# Woodward-Fieser Rules

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```					Introduction to Woodward-Fieser Rules

In the middle of the last century, R. B. Woodward studied the UV spectra of conjugated
dienes and developed a set of rules for predicting the wavelength of maximum UV
absorption based on the structure of the diene. Later L. M. Fieser extended the rules to
conjugated aldehydes and ketones.

In order to apply the rules to specific structures, we need to learn how certain structures
are described, so we may apply numeric wavelength values to the structure.

Conjugated Dienes

We learned in lecture that conjugated dienes must lie in an s-cis conformation in order to
undergo a Diels-Alder reaction. Thus, two fundamental conformations of conjugated
dienes are the s-cis conformation and the s-trans conformation. Figure 1 shows that an s-
trans conjugated diene is one in which the two double bonds lie on opposite sides of the
single bond that joins them. Whereas, a double bond in the s-cis conformation is one in
which both double bonds lie on the same side of the single bond that joins them.

s =single bond that connects the two double bonds (dashed, straight line below)

conformation              conformation
(double bonds on          (double bonds on
opposite sides            same side of
of single bond)           single bond)

The first-step in predicting the wavelength of maximum UV absorption for a conjugated
diene is to determine whether it lies in an s-trans or s-cis conformation. If it lies in the s-
trans conformation, its base wavelength is 217 nm. If it lies in the s-cis conformation, its
base wavelength is 253 nm.

Endocyclic vs Exocyclic Double Bonds

An interesting feature of double bonds is that they may be part of a ring system, in which
case they are called endocyclic double bonds because their  bond lies “within” the ring.
Double bonds may also project from a ring, in which case they are called exocyclic
double bonds because their  bond lies “outside” the ring. If a compound is bicyclic, a
double bond might be endocylic with respect to one ring and exocyclic with respect to the
other ring.
A    B

endocyclic      exocyclic         endo to A
exo to B

Figure 2. Types of double bonds.

Figure 2 shows that a double bond is endocyclic if its  bond is part of the ring. Whereas,
the double bond is exocyclic if its bond projects from the ring. If a double bond is
exocyclic to a ring, it adds 5 nm to the base wavelength of a conjugated diene.

Extended Conjugated Double Bonds

Two double bonds separated by a single bond are conjugated. If a third double bond is
separated from one of the original pair of double bonds by a single bond, the three double
bonds represent an extended conjugated system.

s-cis               s-cis extended          s-trans        s-trans extended

max) = 217 nm      max) = 247 nm        max) = 253 nm      max) = 283 nm

Figure 3. Effect on (max) of extending the conjugation.

Each double bond that extends the conjugation adds 30 nm to the wavelength of
maximum absorption.

Effect of Alkyl Groups

Any alkyl group bonded to a carbon atom of the conjugated system (i.e., a carbon sharing
a conjugated  bond) adds 5 nm to the wavelength of maximum absorption.

s-cis            s-cis extended             s-trans        s-trans extended
+ 2 alkyl groups     + 3 alkyl groups       + 2 alkyl groups     + 3 alkyl groups
max) = 227 nm      max) = 262 nm        max) = 263 nm      max) = 298 nm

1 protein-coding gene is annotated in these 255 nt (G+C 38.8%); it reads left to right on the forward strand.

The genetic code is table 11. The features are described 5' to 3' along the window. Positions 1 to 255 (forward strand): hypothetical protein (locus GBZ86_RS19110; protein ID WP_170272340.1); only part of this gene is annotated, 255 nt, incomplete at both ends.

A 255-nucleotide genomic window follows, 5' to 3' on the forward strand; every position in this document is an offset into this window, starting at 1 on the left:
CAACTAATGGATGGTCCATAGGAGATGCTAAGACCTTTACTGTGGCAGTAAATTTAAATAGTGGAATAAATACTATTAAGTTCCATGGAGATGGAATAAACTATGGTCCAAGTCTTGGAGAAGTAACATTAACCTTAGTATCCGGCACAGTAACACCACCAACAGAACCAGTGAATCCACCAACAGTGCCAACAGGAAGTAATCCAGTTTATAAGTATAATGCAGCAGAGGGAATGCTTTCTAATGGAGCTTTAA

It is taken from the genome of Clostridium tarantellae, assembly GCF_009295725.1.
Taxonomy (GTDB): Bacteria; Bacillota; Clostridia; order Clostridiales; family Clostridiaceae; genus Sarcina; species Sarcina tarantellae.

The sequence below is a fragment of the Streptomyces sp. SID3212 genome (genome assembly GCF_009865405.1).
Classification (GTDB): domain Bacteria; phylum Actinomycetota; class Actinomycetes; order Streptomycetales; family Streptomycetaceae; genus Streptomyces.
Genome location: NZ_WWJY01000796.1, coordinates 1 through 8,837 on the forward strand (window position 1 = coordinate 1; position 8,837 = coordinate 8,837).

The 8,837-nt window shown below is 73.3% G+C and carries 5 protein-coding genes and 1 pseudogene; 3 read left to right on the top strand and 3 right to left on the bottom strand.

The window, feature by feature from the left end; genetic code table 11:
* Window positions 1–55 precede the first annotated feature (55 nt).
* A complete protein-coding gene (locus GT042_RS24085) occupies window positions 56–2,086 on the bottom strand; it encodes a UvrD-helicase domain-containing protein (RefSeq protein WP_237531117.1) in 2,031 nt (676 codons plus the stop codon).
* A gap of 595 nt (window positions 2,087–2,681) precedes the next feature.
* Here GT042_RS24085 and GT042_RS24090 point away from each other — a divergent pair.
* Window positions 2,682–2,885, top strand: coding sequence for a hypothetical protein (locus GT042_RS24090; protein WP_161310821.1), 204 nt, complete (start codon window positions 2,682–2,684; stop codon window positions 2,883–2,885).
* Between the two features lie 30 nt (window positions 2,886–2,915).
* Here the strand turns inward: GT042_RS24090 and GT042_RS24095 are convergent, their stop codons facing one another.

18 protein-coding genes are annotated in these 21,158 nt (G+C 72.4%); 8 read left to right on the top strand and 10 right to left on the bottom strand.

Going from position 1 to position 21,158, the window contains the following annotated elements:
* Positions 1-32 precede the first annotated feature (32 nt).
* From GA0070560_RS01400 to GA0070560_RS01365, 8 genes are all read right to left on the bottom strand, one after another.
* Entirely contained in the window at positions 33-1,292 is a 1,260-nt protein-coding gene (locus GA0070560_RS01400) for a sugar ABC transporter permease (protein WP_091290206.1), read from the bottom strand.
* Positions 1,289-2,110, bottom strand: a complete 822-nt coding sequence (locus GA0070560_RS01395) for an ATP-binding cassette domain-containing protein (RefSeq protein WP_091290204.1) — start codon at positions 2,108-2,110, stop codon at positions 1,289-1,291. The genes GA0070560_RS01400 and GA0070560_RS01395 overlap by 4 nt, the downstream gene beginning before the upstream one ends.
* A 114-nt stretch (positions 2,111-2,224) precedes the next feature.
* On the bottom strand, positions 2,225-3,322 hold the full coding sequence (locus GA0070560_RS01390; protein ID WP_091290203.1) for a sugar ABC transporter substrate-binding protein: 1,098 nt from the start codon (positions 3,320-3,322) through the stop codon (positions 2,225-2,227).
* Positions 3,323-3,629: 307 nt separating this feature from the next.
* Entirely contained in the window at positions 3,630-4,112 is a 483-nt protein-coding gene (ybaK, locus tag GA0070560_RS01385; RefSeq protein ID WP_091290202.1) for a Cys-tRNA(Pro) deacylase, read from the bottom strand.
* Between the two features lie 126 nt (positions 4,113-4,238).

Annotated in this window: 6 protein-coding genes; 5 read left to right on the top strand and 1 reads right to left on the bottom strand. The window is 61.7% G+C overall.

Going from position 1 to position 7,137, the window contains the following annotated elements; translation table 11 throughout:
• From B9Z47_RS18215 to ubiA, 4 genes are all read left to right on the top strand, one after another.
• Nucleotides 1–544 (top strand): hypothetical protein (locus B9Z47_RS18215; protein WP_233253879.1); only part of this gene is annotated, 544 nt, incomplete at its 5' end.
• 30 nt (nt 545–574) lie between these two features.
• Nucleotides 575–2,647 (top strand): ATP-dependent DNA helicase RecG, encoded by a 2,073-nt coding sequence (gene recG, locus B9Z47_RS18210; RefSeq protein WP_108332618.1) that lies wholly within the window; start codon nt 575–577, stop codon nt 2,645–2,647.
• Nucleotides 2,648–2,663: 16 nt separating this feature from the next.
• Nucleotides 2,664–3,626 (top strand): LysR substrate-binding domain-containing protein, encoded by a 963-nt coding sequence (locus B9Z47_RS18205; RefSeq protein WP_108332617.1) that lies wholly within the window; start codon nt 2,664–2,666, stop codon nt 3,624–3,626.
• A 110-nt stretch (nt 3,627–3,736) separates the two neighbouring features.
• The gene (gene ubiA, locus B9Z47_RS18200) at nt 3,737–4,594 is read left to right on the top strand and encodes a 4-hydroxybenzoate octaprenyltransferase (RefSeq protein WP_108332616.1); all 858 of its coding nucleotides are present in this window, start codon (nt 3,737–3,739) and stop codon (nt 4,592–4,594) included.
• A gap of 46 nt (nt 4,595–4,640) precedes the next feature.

Figure 4. Conjugated systems containing alkyl groups.
The wavelength values shown in figures 3 and 4 are predicted values. The actual values
vary slightly from the predicted values and must be determined by experimentation.

Conjugated Aldehydes and Ketones

A conjugated aldehyde or ketone arises when a double bond is separated by a single bond
from the carbonyl group of an aldehyde or ketone.

O                         O

         H               
                         
conjugated aldehye         conjugated ketone
(max) = 210               (max) = 215

Figure 5. Conjugated aldehyde and ketone.

The base wavelength for a conjugated aldehyde is 210 nm and for a conjugated ketone is
215 nm. The compounds shown in Figure 5 are also called -unsaturated because their
carbon-carbon double bond lies between the alpha and beta carbon atoms. The Greek
lettering system starts with the carbon atom bonded to the carbonyl carbon atom of the
aldehyde or ketone. An alkyl groups bonded to an -carbon adds 10 nm to (max) and an
alkyl group bonded to a -carbon adds 12 nm to the base value. The effects of an
exocyclic double bond and extended conjugation are the same for aldehydes and ketones
as for dienes. An exocyclic double bond adds 5 nm and an extended double bond adds 30
nm to the base values.

A wavelength predictor has been created in Excel for conjugated dienes and for
conjugated aldehydes and ketones. A diene is characterized as lying in an s-cis or s-trans
conformation and by its number of alkyl groups bonded to the conjugated system, exo
double bonds, and extended double bonds. The analyst enters these values into the
predictor and the predictor calculates (max). The predicted value of (max) is the same
as one obtains by calculating the value as described above. A separate sheet in the Excel
workbook handles aldehydes and ketones in a similar fashion. The structure is identified
as an aldehyde or ketone, and its number of  and  alkyl groups, exo double bonds and
extended double bonds are entered into the appropriate boxes. The predictor calculates
(max).

Use the wavelength predictor to answer the problems in the two exercises found in the
folder with this document.

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